column | Red Bull should have stopped Verstappen’s childish behavior towards Perez

It doesn’t look like Max Verstappen is able or willing to finish the 2022 season without controversy. This year, the Red Bull Racing driver naturally became world champion without any problems and the battle for this title was intense. Now that it is clear that the Austrian racing stable has run over the budget and Mercedes can once again compete for victories, the Red Bull driver is once again involved in several riots. Where Verstappen has been lauded for most of the season, the driver has now suffered significant image damage, but that of course doesn’t bother him too much.

After the Mexican Grand Prix, which Verstappen managed to win, he won Sky SportsBoycotting the Red Bull team is, of course, a moot point. The driver and the racing stable were not happy with Ted Kravitz’s remarks and decided not to speak to the transmitter for an entire day. It mainly resulted in some surprised looks and or Sky Sports In fact, she learned from her “mistake” is very doubtful. At least it gave Lewis Hamilton fans enough ammunition to mock Verstappen and Red Bull on Twitter. No-nonsense trend since then campaign to survive It got worse.

Verstappen is of course known in Formula 1 as the driver you can love or the driver you can despise. There seems to be no middle ground when it comes to a world champion. People who disliked Verstappen before this weekend have received confirmation in Brazil of their inability to tolerate the driver. Verstappen didn’t let team-mate Sergio Perez pass the P6 during the Brazilian Grand Prix, despite Mexico’s Charles Leclerc battling it out for second place in the championship. An act that rightly came in for a lot of criticism. After all, Verstappen is showing that he still has enough steps to take in the sport.

It’s nice that Verstappen doesn’t hand out gifts, but that went too far

Of course, Verstappen actually secured his second world title during the Japanese Grand Prix. There, the driver has already made it clear that he will not just give gifts to his teammates. This is a statement that I fully support. If you want to win, you have to do everything yourself. But in the ensuing races Perez never came close to winning and there was always someone between him and Verstappen. Thus, the four-time winner of the race did not give his teammate the opportunity to distribute gifts at all.

At Interlagos it was Verstappen’s first chance to pay back for all the times Perez helped him out. It comes to P6, the Dutchman already has his world title in his pocket and Red Bull has won the constructors’ title, so it’s perfect timing to work towards the common goal; Help Perez to second place in the championship. I thought it was strange that Verstappen was allowed to pass his teammate to attack Leclerc and Fernando Alonso, but at least there was something in return. If it didn’t work out, you’d finish 7th. But in Verstappen’s brain, the thoughts were a little different. Somehow it really disappointed me.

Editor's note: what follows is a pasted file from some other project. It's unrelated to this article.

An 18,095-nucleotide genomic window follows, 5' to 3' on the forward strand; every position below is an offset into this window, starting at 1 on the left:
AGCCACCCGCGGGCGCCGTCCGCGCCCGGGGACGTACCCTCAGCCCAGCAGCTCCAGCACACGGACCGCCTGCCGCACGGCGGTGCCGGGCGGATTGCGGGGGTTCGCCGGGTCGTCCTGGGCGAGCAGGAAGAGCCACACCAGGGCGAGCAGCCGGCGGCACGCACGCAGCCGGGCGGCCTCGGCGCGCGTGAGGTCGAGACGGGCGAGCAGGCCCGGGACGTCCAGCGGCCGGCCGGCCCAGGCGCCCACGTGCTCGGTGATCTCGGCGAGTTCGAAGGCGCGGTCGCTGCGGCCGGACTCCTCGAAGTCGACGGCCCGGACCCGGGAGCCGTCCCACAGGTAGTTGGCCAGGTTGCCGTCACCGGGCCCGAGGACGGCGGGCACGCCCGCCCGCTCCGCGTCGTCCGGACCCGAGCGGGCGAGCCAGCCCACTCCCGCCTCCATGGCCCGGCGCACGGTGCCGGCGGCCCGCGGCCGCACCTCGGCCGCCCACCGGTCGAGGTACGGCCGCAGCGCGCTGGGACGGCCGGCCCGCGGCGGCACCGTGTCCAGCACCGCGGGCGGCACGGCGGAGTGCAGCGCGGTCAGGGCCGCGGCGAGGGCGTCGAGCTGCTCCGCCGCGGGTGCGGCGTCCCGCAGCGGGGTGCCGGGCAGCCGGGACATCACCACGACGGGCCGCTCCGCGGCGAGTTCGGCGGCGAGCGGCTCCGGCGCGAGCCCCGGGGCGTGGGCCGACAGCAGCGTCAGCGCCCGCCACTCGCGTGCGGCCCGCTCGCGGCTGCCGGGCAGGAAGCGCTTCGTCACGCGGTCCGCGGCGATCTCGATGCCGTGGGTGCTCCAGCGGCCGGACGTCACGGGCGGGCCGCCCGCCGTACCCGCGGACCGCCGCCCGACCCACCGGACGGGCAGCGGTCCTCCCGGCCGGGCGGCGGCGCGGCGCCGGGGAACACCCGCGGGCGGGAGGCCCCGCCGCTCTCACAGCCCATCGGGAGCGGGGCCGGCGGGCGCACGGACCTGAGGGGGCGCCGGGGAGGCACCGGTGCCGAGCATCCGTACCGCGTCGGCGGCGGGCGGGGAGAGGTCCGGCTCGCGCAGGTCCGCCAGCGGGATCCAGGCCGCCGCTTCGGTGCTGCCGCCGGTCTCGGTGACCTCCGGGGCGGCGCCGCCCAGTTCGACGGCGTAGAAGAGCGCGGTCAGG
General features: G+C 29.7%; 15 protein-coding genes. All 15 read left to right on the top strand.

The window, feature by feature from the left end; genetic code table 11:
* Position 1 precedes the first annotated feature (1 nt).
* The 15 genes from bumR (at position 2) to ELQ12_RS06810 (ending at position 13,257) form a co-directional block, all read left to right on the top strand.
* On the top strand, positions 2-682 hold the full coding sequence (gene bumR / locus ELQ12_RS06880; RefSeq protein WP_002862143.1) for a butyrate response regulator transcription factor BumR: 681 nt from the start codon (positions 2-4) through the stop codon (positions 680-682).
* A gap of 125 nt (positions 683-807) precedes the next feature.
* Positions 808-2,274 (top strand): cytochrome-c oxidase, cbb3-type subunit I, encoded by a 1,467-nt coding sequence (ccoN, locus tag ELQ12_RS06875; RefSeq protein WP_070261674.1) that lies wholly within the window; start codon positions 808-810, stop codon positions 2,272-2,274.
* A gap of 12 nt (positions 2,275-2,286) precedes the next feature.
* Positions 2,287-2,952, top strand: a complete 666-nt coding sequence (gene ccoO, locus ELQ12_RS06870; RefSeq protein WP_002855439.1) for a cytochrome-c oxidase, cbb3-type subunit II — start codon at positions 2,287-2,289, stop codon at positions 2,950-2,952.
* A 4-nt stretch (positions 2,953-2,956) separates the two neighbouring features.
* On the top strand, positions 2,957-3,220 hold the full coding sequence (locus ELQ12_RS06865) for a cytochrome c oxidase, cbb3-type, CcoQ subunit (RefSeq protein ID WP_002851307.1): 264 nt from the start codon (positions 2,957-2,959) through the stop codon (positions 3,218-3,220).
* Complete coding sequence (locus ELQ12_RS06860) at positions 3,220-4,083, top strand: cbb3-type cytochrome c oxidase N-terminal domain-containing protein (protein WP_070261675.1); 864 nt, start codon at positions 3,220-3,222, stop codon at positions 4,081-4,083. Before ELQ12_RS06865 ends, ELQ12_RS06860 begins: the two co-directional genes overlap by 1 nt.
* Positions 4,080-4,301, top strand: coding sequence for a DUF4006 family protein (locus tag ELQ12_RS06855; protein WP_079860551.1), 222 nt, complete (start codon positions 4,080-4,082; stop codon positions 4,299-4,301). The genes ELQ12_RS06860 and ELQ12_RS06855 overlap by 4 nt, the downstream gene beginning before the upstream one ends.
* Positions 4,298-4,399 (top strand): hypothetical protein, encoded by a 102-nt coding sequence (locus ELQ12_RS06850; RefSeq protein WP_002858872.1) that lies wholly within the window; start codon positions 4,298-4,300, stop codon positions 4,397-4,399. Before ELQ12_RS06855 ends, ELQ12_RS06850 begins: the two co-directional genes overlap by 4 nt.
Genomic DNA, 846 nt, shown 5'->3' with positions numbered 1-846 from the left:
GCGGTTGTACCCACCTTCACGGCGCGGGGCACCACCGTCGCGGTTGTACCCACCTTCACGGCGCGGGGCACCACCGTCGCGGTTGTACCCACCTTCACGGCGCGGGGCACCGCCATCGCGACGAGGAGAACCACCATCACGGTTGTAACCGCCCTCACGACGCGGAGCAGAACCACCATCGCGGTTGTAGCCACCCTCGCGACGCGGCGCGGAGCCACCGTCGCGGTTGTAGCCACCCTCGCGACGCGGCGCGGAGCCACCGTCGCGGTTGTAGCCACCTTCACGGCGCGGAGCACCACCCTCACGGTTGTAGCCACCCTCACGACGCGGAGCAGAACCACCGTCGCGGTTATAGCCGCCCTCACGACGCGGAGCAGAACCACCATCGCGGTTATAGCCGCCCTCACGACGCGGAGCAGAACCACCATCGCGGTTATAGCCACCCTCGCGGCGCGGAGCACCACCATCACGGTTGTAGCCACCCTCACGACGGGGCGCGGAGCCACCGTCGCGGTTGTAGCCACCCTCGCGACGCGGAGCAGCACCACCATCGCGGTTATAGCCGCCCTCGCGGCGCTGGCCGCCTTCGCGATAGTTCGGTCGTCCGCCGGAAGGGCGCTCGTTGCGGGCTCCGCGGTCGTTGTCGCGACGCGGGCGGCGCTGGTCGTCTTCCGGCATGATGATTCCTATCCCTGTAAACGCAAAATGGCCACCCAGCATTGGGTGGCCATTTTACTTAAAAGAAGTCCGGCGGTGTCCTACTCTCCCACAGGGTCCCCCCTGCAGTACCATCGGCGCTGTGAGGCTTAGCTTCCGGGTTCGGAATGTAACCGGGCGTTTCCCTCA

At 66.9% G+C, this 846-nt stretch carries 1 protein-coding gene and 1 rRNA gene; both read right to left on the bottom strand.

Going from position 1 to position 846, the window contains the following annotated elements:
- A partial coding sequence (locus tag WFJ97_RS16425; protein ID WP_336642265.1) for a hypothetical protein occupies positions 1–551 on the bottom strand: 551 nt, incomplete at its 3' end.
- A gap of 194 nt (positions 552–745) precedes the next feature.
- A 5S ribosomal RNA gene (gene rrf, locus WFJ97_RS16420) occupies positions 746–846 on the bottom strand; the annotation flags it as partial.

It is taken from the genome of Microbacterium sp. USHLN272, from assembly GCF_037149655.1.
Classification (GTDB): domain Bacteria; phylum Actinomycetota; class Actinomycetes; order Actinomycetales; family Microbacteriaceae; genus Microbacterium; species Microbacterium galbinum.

Perez, of course, is not at the level of Verstappen. The driver wouldn’t admit it publicly at that speed, but of course he knows it himself. In 2021, he has no choice but to help his teammate. If you can’t get the points on your own, you have to help the team and your teammate settle in. While drivers are truly selfish in almost every way, they also need to consider the best interests of the team. It seems that realization should sink in for a while at Verstappen, because of course the two-time world champion can only achieve the honor this season by winning races.

After the collision with Lewis Hamilton, it was already impossible at the Interlagos circuit, so it is not surprising that Red Bull asked him to consider Perez. He’s still fighting for something, even if it’s just a practically meaningless second place. Giving up sixth place doesn’t hurt Verstappen’s image, but his selfish decision not to give up the spot does. Giving up those two points was the least Verstappen could do after Abu Dhabi last year.

Red Bull must manage the driver

Verstappen’s decision at Interlagos appears to have been born out of pure spite for Perez’s move at Monaco. There, the guy from Guadalajara had deliberately put his car into the wall to prevent Verstappen from standing on top of him in qualifying. According to Eric van Haren, Perez also admitted that if all of this turned out to be true, then it was an unfortunate act on the part of the driver. Just putting your mate down in a title fight just to show that you too can be a title contender is way too low. An intentional breakdown is nothing but a service to the team that just renewed your contract. To worry about it as long as Verstappen is of course too childish.